If the production of Chenin is limited to a few countries, and even certain regions of the world, its consumption is in the same case. 80% of French Chenin bottles are sold in France. The remaining 20% ​​is exported to a few countries, mainly European, and mainly to Germany. As for African Chenin, even if it is mainly exported, its consumers are also concentrated in Europe and in particular in Great Britain. 

  • Beyond the usual white wines

Great chefs and sommeliers today declare and share their passion for this grape variety which is still largely unknown and sometimes misjudged. Pascaline LEPELTIER, best sommelier of France 2018, has even become its emblematic ambassador, considering that it is "the greatest variety". In terms of food and wine pairings, the growing success of vegan cuisine is an increasing advantage.

However, many consumers of white wines do not yet know it. In addition, among those who already know it, many have not yet experienced all the diversity in possible types and styles of wine. In South Africa, the term “old vines” exists to enhance the oldest plots. In this country, marketing studies invite us to distinguish the “rich” and the  “fresh” as the first key to entering the world of Chenin. In the Loire Valley, most Chenin production is AOP. However, it is the AOP which is traditionally and only put forward as a trigger for interest and purchase on the main labels of cuvées made from Chenin. However, the Chenin designation is now gradually positioned alongside appellation denominations and own brands, knowing that for export the reference to the grape variety is in itself strategic.


A grape variety to perpetuate and adapt

  • Due to diseases but now also to climate change

Chenin must be managed with regard to a number of diseases and pests. It is very sensitive to powdery mildew, gray and acid rot, and wood diseases. It is susceptible to grape worms, burls and excoriosis. On the other hand, it is not afraid of black rot, mildew, anthracnose or Pierce's disease.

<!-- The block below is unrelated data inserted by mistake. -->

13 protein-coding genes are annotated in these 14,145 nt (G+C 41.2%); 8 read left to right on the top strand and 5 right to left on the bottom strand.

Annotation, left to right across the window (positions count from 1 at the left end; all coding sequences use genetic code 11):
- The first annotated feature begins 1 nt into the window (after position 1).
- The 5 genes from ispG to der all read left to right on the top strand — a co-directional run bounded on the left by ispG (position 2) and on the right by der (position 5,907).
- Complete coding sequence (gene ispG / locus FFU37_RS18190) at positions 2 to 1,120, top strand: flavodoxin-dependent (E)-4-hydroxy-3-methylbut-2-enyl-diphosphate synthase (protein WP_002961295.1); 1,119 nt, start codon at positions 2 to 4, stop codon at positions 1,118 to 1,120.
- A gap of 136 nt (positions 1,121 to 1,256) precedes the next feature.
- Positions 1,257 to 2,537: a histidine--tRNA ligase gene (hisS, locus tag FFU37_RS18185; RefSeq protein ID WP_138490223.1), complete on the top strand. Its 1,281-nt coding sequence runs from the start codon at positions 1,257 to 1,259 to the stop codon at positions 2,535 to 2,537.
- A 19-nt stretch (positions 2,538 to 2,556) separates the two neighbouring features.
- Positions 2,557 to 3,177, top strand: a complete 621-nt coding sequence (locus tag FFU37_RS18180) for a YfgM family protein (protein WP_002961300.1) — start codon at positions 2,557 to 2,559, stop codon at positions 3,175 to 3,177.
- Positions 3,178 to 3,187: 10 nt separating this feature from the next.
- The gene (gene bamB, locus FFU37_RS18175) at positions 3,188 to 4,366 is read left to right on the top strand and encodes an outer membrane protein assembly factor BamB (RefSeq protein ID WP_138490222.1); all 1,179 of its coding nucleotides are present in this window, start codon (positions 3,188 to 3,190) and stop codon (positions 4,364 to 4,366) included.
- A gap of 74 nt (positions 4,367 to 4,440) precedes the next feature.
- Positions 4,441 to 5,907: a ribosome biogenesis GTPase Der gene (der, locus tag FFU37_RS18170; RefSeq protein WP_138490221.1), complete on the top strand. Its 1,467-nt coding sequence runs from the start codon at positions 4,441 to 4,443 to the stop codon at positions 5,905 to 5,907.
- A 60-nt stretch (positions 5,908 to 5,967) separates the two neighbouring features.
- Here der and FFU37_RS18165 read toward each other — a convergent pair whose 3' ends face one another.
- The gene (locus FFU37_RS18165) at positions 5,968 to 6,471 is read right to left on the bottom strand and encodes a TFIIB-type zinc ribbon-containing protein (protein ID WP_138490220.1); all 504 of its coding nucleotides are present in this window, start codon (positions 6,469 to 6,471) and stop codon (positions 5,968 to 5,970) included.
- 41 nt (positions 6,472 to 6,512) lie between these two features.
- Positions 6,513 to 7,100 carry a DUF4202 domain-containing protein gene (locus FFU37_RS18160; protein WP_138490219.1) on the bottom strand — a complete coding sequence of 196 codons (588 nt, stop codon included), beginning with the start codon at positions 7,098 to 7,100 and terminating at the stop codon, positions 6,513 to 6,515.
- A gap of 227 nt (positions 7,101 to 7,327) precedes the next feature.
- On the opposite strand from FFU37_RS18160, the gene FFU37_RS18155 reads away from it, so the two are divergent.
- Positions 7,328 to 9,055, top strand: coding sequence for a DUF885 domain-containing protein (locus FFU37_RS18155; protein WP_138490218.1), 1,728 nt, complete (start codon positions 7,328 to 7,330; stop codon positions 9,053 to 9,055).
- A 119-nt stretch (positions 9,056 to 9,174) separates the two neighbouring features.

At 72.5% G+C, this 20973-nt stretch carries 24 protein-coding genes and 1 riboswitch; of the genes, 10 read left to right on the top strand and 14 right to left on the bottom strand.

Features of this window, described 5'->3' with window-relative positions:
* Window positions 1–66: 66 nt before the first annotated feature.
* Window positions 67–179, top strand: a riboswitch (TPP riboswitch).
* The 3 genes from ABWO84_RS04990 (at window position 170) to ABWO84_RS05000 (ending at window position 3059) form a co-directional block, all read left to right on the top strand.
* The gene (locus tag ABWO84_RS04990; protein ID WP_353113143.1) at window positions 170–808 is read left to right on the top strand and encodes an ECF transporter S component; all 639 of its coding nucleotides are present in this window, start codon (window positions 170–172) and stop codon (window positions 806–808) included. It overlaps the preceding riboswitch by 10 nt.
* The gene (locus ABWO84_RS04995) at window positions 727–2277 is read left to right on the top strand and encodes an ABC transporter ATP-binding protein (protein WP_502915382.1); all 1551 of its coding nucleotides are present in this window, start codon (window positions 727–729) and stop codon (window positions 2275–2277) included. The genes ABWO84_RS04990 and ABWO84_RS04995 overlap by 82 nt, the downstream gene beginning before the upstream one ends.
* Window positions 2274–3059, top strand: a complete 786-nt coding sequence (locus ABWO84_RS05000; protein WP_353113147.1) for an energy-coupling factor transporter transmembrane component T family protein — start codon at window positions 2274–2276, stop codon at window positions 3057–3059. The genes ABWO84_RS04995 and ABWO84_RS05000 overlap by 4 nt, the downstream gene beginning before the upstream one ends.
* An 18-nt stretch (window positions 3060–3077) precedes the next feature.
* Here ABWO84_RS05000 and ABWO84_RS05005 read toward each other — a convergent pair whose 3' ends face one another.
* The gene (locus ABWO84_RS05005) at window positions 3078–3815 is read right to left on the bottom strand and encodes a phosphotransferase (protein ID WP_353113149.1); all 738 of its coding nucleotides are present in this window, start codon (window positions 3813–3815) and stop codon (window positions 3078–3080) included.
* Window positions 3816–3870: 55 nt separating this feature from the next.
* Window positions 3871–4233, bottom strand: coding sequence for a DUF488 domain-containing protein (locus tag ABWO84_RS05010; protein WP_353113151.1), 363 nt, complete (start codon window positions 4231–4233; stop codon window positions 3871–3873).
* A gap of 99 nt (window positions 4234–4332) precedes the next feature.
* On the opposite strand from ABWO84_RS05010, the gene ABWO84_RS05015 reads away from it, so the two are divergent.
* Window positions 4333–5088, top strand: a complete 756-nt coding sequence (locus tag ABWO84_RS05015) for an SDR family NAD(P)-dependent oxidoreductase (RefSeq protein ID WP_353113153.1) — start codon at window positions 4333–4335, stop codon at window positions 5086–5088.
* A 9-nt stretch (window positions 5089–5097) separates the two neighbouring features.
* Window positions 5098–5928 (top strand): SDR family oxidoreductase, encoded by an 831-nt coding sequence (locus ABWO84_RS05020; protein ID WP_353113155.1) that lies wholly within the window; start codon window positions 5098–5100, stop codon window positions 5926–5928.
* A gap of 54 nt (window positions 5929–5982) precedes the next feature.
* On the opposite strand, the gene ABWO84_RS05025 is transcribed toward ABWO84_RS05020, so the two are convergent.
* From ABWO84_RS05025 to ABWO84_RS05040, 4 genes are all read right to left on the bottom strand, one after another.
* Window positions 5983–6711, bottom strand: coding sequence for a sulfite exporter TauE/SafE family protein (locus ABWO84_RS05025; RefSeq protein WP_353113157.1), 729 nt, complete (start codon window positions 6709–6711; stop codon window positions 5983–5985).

Chenin is quite sensitive to scalding and toasting. In France, the National Institute for Agronomic Research (INRA) is currently working on scenarios for adapting to global warming at the scale of French vineyards and the Tours laboratory of the National Center for Scientific Research (CNRS) is studying even local strategies in conjunction with winegrowers We can already note the very good vegetative adaptation of Chenin to tropical conditions. It is found elsewhere in India. As for the Chenin from South Africa, it has demonstrated a real ability to acclimatize to arid weather. 

  • By setting up conservatories and conducting studies

Chenin must retain all its varietal and intra-varietal diversity, which is considered remarkable by ampelographers. The future of the grape variety depends on it. Setting up a tank
genetics makes it possible to preserve, observe and list this natural diversity of Chenin before it disappears.
Prospecting in different geographical areas offers an additional chance of obtaining Chenin individuals with a different genetic base. The work prior to any prospecting is a census of the oldest and non-clonal plots. This is how France carried out prospecting work in South Africa in 2019. After health tests, the selected virus-free strains are shipped to France, and more specifically to the Loire Valley.
Thanks to conservatories, selection programs are possible. They result in the approval and multiplication of one or more new clones distributed in the certified category.